Centre for the Ocean and the Arctic releases status report on sustainable blue economy in the North
The report assesses the status of the UN Sustainable Development Goals in the Norwegian part of the Arctic, with particular focus on marine enterprises, their challenges and possibilities.
This is a result of the project “Sustainable blue economy in the Norwegian Arctic” which the Centre for the Ocean and the Arctic undertook in collaboration with DNV GL. It is also the first deliverable from the Centre, which opened last year as part of the government’s ocean initiative.
Selected themes from the report:
- Maritime activity in the extremely demanding waters of the High North is expanding at a pace that outstrips the development of search and rescue capacity. This places life and health in jeopardy and increases the risk of environmental damage.
- Current transport systems for export of seafood are severely inadequate. The roads are badly in need of improvement and climate-friendly forms of ocean transport are sparsely used.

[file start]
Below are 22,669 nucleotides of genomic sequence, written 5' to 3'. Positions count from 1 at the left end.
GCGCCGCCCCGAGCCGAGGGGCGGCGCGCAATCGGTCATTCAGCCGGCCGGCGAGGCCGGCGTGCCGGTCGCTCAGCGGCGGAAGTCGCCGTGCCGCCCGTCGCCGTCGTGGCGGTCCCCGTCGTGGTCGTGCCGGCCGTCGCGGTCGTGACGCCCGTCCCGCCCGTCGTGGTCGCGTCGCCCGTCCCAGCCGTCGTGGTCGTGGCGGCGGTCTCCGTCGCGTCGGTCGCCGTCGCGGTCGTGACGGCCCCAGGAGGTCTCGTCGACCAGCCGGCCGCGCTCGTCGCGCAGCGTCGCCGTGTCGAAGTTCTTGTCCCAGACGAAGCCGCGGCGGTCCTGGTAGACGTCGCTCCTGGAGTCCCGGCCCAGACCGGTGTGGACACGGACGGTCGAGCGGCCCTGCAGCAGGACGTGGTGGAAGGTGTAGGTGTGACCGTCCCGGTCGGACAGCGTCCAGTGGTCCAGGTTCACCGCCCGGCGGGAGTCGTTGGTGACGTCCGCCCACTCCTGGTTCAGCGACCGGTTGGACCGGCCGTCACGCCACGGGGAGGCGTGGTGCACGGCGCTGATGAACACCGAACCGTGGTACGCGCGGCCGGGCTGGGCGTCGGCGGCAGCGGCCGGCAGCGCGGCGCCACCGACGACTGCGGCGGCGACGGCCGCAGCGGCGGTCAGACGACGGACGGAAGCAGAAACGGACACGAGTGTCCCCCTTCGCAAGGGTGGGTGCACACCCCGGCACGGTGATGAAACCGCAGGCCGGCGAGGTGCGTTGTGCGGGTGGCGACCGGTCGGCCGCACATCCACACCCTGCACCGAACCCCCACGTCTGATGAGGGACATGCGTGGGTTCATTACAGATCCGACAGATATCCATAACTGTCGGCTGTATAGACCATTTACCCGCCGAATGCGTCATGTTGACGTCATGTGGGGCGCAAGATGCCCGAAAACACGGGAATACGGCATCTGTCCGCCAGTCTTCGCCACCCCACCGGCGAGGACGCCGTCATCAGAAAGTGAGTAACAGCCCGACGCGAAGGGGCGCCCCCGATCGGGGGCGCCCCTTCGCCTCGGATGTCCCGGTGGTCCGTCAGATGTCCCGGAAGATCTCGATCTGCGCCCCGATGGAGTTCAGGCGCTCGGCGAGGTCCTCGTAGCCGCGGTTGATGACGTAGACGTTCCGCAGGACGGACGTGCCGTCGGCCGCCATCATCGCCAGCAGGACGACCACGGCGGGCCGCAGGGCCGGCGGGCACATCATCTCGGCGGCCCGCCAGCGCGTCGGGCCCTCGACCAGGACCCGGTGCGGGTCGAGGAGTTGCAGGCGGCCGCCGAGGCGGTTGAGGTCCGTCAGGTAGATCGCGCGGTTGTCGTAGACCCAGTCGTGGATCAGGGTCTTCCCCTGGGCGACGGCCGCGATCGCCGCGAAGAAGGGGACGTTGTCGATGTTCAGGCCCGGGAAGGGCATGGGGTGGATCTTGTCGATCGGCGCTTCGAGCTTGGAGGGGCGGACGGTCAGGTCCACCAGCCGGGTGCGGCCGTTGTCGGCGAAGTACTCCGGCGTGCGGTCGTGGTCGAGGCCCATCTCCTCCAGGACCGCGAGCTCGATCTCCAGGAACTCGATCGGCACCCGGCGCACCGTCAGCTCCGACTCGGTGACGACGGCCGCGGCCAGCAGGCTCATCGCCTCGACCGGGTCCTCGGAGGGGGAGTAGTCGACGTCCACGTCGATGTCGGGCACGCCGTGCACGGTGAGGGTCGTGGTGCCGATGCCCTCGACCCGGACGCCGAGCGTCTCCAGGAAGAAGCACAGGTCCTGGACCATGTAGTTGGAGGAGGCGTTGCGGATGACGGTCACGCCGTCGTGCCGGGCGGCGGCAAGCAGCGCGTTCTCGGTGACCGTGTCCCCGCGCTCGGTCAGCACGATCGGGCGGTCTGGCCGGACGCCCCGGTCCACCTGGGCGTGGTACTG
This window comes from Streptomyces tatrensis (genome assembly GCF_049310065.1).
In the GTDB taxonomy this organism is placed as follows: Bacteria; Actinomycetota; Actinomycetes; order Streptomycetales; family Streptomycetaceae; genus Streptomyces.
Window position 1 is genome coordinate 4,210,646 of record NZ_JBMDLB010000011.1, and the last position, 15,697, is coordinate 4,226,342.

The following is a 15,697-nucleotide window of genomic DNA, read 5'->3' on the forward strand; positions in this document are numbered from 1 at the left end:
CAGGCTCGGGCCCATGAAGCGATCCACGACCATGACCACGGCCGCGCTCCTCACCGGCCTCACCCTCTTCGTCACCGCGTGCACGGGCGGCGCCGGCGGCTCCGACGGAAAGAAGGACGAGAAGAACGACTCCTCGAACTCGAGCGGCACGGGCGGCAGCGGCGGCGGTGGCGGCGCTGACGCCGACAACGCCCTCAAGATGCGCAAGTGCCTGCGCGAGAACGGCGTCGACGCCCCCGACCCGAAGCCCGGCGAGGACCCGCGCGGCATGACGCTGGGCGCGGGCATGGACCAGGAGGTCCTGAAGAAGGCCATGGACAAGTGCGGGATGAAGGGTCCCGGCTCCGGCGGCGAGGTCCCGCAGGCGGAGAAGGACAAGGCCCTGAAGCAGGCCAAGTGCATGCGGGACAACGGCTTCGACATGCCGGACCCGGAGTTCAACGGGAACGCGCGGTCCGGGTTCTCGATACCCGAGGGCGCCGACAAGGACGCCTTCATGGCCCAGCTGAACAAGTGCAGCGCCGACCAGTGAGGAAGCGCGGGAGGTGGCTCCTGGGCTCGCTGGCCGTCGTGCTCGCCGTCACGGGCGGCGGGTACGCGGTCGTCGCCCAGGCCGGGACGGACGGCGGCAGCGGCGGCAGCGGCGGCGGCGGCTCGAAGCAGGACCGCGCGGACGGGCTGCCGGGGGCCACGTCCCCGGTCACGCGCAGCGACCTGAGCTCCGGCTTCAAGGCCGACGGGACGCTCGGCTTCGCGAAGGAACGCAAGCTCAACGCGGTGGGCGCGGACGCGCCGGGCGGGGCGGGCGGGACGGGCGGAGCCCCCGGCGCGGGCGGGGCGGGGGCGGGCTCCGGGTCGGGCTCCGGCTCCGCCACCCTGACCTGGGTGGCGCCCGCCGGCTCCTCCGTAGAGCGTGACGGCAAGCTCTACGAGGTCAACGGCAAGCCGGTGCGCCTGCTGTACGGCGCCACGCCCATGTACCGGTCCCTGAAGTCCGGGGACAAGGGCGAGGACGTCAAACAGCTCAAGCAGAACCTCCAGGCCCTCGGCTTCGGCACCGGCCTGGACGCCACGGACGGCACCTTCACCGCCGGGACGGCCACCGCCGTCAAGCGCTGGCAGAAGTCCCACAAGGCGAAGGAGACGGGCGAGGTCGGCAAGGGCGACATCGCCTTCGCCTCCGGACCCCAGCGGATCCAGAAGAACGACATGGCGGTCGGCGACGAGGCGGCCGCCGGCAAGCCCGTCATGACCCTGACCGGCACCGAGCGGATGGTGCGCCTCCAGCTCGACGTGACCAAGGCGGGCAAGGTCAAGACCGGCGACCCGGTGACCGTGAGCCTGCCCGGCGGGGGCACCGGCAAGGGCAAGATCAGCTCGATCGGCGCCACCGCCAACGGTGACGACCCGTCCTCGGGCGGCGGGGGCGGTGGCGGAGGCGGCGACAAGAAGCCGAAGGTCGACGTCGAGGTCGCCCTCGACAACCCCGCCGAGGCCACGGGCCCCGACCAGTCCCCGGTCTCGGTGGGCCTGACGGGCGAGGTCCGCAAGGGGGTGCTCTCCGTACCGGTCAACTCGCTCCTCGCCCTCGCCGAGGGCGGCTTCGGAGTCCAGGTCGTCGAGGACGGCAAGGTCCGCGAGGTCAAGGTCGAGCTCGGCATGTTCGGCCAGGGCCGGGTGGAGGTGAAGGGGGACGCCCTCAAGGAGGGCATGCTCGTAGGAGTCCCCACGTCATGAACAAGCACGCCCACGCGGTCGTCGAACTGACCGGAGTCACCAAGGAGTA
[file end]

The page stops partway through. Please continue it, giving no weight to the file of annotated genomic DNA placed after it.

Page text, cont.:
- Young people in North Norway are more likely than those in the rest of the country to drop out of high-school. This is especially true for vocational programmes.
- In both the public and private sectors, North Norway has more female top-level managers than the national average.
The full report can be read here: Sustainable Blue Economy in the Norwegian Arctic – Part 1 Status.
The report was released during the conference High North Dialogue in Bodø 3 April. The main findings were presented through a discussion between Centre Director Jan-Gunnar Winther and DNV GL Programme Director Bente Pretlove. Otto Gregussen, the secretary general of Norges Fiskarlag (The Norwegian Fishermen’s Association) moderated the session, which was also broadcast live on Facebook. The same day, the Centre for the Ocean and the Arctic delivered the report into the hands of Prime Minister Erna Solberg, who was visiting Bodø for the conference.